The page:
Yeah, we're on a pretty nasty hamster wheel on this one. On the one hand, pushing the kids too hard ( the overscheduling problem ) does lead to burn out. On the other hand, the pace of the world keeps getting increased, so asking them to go from 0 to 90 once out of school doesn't seem like a good answer either; if their pace is hectic as kids, does it make it easier for them to assimilate into a fast paced world? From my limited anecdotal experience, I'd say yes. But at a price.

There is an interesting wiki article on work hours through history, and some good evidence that actually a 4 day work week would lead to greater productivity:

If anything, working towards the day that I can move into the capital owner class, have my own company that I can experiment with different paces / methods. I think the corp system leads to a lot of this madness.

Posted by: metawizard at September 22, 2010 9:45 AM

If I were queen of the little people, children would only be allowed one extracurricular activity at a time. So many parents have their kids signed up for multiple sports/classes/activities to the point that they are scheduled all day, every day. That doesn't leave any down time to just be a kid - not a good thing. It's much healthier for kids to have time to just be kids and play and use their imaginations (not sitting in front of video games!)
That's what we did with my son and it worked well for everyone involved.

Posted by: Laineydid at September 22, 2010 10:26 AM

This is the reason I choose to wait on sending mine to Kindergarten this year (she is 2 weeks younger than Mia)...not because of the academic side of it, but because of the long day-I knew she wasn't ready for it. I really wish half day kindergarten was the rule.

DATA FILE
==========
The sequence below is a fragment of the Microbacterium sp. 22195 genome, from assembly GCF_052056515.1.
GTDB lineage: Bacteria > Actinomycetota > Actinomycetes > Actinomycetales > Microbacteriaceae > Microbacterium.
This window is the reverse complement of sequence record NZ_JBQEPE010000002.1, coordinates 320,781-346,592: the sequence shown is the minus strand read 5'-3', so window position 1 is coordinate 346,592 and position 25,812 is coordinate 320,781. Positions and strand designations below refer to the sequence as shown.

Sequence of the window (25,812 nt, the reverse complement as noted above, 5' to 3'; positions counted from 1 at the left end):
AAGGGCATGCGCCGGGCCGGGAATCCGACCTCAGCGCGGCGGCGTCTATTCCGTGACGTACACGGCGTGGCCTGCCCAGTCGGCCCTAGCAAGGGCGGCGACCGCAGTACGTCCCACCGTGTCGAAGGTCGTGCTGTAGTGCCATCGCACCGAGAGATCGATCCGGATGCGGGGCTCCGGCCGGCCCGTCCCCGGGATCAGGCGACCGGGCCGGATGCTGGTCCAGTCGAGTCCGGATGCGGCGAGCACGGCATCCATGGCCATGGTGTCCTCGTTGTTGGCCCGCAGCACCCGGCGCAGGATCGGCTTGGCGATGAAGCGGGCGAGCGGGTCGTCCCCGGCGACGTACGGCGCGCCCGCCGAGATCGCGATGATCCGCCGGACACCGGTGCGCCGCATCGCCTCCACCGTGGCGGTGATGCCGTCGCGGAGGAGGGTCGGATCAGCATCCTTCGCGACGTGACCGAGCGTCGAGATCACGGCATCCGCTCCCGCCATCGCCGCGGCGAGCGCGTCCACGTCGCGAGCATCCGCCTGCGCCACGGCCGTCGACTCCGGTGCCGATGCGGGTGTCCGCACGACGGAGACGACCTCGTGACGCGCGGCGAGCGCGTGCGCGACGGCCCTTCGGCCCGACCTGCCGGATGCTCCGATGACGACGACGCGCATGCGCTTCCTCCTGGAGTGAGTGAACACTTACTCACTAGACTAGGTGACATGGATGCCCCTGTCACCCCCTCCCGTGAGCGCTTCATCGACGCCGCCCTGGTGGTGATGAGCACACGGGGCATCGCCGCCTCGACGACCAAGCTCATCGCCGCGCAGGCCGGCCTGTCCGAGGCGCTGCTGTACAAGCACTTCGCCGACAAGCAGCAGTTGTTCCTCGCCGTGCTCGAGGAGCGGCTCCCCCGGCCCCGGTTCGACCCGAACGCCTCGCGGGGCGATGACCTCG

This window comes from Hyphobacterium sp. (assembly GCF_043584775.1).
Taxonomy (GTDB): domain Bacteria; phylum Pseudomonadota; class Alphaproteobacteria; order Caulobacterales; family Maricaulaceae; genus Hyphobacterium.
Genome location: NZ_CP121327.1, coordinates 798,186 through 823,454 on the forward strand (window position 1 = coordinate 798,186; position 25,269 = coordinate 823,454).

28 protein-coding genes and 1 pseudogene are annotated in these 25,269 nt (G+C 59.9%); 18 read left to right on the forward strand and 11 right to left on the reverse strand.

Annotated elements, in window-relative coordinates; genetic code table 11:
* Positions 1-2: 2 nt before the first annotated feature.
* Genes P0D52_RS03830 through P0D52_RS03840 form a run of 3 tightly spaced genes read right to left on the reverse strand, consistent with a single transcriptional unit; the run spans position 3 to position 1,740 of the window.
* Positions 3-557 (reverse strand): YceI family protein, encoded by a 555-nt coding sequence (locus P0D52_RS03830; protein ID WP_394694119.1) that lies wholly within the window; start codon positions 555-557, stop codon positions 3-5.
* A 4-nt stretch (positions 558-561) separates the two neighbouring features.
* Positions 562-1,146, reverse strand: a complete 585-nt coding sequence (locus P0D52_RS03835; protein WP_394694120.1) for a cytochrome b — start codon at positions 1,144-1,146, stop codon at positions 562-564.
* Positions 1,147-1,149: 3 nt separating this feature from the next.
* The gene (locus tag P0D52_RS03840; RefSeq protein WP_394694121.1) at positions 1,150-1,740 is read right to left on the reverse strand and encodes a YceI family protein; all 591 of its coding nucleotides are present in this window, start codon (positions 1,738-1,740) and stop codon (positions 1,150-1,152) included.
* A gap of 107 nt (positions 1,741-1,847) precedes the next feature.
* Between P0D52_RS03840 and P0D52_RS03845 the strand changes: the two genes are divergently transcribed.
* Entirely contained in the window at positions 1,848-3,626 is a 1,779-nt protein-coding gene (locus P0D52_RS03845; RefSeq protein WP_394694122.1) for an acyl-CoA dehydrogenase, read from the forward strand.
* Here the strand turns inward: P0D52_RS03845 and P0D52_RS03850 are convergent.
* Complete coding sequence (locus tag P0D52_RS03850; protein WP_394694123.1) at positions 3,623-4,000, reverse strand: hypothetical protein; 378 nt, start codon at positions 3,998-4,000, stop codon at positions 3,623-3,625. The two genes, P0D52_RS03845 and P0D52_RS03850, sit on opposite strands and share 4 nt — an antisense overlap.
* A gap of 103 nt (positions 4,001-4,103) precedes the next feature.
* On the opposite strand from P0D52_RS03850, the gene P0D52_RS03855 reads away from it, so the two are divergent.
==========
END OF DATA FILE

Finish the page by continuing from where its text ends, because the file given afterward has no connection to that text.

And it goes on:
Posted by: Kami at September 22, 2010 10:37 AM

Overscheduling is not a problem for us. We've made SURE our 10 year old has plenty of time to be a kid and still have plenty of time for school work and an activity that he really enjoys.

He goes to Tae Kwan Do twice a week. That's his only scheduled activity. He loves it and we're HOPING it helps him learn to focus. (GOD KNOWS that's something he needs to learn to do!)

More than that he'd be even more scatter brained than he already is. (He DOES come by it honestly though... stupid genetics. HAH!)

Posted by: NotAMeanGirl at September 22, 2010 11:42 AM

We are the opposite from your family, because we ended up (not planned) working from home and homeschooling. I worry that this means my daughter will have to go from 0-90 quickly, as the other commenter said. But I think she is prepared for that. She will likely make the transition to a regular high school, but maybe not.

It means we don't have the commute time (yay!) and the (my opinion) filler time in the school day, so I'm hoping that makes her more efficient. Fingers crossed.